I am visiting Ashover in September and will try to get to the DRO and find out whatever I can there, also enquire about any local history group.

To return to your queries, Valerie is correct a husbandman was a tenant farmer who paid rent either in the goods he farmed or by way of labour for the owner. This could lead to all kinds of problems if the owner was demanding and perhaps insisted on his due leaving the husbandman and family in dire circumstances. A yeoman was someone who farmed his own land (not necessarily a large holding).  Sometimes the manorial holdings such as Stretton were quite small and land split up and divided for all kinds of reasons.
 
As you can see from an earlier post Matthew named 6 children in his will.  I have a copy of the original which I got from Lichfield and the synopsis is correct.   The named children were Matthew, Anthony, William, Ann Renshaw, Mary Moore and Thomas.   Thomas looked like the winner in terms of the will (and he was not the eldest son either).

This is really exciting.  I have been through the Wirksworth records on the Wirksworth website , not via the Derbyshire Record Office.  On the website there is a family named Foulke.  Edward and Agnes Foulke certainly had children  Thomas and  Ann.   On the other hand the Wirksworth records have a few people with variant spellings.  Wirksworth to Holmgate is a bit of a jump (I was born and went to school in Wirksworth).  It is not impossible however!

I am persuaded by the evidence that Ann was Thomas of Holmgate's sister.  It would be wonderful to find a baptismal record however.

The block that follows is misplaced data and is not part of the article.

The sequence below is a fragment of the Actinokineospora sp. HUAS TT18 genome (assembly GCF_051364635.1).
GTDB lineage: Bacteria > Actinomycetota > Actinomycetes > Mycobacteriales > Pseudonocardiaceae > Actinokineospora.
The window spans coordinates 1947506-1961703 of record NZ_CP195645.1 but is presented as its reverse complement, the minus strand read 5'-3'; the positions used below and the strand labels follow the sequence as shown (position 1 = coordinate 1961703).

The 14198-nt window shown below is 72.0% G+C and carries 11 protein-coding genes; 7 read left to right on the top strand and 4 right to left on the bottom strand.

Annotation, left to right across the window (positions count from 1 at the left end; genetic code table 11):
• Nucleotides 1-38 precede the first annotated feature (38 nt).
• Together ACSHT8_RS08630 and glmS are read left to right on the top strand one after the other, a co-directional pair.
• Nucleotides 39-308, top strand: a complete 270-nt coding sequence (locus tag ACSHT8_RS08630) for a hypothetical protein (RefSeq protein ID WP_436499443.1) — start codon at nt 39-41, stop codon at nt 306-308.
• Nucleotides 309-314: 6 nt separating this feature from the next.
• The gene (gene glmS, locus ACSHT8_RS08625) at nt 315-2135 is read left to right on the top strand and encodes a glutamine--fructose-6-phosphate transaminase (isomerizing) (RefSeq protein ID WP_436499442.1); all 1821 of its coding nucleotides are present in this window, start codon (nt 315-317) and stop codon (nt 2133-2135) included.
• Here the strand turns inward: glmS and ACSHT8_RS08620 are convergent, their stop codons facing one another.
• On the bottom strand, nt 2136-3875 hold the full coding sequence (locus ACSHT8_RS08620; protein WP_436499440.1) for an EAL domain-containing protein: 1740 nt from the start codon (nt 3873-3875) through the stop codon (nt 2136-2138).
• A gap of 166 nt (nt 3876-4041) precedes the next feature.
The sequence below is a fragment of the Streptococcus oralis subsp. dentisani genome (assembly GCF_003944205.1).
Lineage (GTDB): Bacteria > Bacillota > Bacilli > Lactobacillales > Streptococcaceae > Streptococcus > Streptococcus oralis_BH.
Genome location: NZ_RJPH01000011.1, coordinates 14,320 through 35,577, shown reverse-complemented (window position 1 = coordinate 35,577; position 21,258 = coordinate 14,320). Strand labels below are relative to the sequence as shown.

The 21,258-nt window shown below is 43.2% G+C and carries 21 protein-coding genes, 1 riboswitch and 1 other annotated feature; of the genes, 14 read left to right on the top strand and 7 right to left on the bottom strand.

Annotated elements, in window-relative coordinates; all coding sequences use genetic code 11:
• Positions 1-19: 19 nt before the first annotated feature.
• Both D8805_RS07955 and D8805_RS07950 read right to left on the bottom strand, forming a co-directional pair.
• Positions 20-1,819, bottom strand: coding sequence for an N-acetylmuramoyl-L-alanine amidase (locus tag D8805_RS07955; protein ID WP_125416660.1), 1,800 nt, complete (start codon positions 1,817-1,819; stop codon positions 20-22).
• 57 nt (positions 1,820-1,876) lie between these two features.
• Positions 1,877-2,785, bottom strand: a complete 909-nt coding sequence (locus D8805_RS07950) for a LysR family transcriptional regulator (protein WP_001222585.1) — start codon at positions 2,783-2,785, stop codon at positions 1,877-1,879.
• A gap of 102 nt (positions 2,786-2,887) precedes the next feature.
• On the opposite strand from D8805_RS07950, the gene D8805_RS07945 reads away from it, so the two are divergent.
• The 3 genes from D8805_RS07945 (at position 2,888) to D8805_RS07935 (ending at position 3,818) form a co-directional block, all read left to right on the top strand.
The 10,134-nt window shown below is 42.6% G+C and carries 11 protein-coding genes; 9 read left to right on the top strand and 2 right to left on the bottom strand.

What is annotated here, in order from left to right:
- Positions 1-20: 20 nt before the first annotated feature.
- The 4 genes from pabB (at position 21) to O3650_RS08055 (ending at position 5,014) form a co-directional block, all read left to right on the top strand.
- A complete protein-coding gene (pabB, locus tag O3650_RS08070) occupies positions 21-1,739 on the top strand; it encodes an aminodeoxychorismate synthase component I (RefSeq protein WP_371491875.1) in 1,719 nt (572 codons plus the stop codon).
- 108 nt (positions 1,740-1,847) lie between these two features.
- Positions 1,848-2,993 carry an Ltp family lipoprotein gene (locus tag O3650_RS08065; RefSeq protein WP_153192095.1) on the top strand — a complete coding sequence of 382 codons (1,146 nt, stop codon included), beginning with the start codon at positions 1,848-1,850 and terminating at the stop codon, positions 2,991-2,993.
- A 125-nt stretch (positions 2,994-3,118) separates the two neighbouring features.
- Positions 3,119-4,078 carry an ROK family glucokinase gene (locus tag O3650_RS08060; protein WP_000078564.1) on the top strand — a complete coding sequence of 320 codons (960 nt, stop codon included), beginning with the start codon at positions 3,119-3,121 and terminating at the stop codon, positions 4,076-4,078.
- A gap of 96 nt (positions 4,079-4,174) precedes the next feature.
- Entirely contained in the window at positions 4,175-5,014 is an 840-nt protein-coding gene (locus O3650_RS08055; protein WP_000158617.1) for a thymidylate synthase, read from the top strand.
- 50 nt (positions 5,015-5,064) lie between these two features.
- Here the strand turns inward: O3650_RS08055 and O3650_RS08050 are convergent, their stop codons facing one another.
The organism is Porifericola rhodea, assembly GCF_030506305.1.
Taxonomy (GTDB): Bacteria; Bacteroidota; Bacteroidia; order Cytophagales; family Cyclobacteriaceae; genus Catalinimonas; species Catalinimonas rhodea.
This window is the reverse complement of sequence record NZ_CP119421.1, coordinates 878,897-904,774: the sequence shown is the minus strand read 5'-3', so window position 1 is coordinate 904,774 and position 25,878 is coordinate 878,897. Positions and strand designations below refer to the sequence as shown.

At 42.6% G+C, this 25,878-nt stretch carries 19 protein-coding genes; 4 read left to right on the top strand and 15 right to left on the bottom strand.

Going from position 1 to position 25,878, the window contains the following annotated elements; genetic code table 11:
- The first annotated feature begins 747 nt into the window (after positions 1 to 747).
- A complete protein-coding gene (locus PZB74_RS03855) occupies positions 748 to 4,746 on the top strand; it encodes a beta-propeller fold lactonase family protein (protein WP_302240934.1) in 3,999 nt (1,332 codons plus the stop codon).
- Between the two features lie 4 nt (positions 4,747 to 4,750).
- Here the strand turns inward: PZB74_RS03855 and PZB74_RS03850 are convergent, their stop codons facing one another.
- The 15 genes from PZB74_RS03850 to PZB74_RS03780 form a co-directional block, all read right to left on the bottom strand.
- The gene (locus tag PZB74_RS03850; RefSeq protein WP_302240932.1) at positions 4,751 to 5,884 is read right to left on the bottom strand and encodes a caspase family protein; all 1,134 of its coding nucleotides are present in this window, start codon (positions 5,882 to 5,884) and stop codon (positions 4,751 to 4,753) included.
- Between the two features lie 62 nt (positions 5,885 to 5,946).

marp


Offline Cham

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Re: Thomas Fowke/Foulke, (c1624-1714), of Holmgate
« Reply #15 on: Saturday 02 June 18 22:31 BST (UK) »
Hello RootsChatters,

    On my alternate thread here, "Possible parents of Thomas Fouke of Codnor", which supplements this one, you can go to reply #1 by philipsearching and click on his Family Search link there. On Page 1, fourth name from the bottom, you can click on the family tree of Thomas Fowke, born about 1570 of Enborne, Berkshire, parents Thomas Fowke and Elizabeth. THAT is the connection I would make to the Staffordshire Fowke family IF he is my Thomas Fouke of Codnor, the father of my Thomas Fowke/Foulke, (c1624-1714), of Holmgate. As of now, I have no proof of that, and need the help of dedicated readers to help me separate fact from hopeful thinking. Thank You for your discernment of my hypothesis, all comments welcome here!

Offline marp

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Re: Thomas Fowke/Foulke, (c1624-1714), of Holmgate
« Reply #16 on: Sunday 03 June 18 03:42 BST (UK) »
I have been trying to work backwards from the marriage of Thomas Fouke of Codnor to Dorothy Cham of ? on 30 October 1616.

Both Fouke (various spellings) and Cham are unusual names.   i was interested to note the information from Valerie of the contributions made towards the coronation of Charles II  from the  "The Free and Voluntary Present 1661 Derbyshire" by David Clay.  It has not only Matthew Hopkinson of Coldwell (my direct ancestor) but also Thomas Fouke.   However, she mentions a  Thomas Cham of Hathersage a husbandman.   Could he be from the same family as Dorothy?

By the way what is the source of Thomas who married in 1616 being a substitute churchwarden at Codnor? 

I have read Cham's post "Possible parents of Thomas Fouke of Codnor" and appreciate all the work put into this.  However, for  the moment I am assuming the parents of Thomas Fouke and Dorothy Cham were Derbyshire based.   

I will keep looking!

marp

Offline marp

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Re: Thomas Fowke/Foulke, (c1624-1714), of Holmgate
« Reply #17 on: Sunday 03 June 18 03:50 BST (UK) »
I have just noticed on another site that a Thomas Cham was buried on 27 July 1614 at North Wingfield, Derbyshire.  Is it possible that Dorothy Cham was related to him?

marp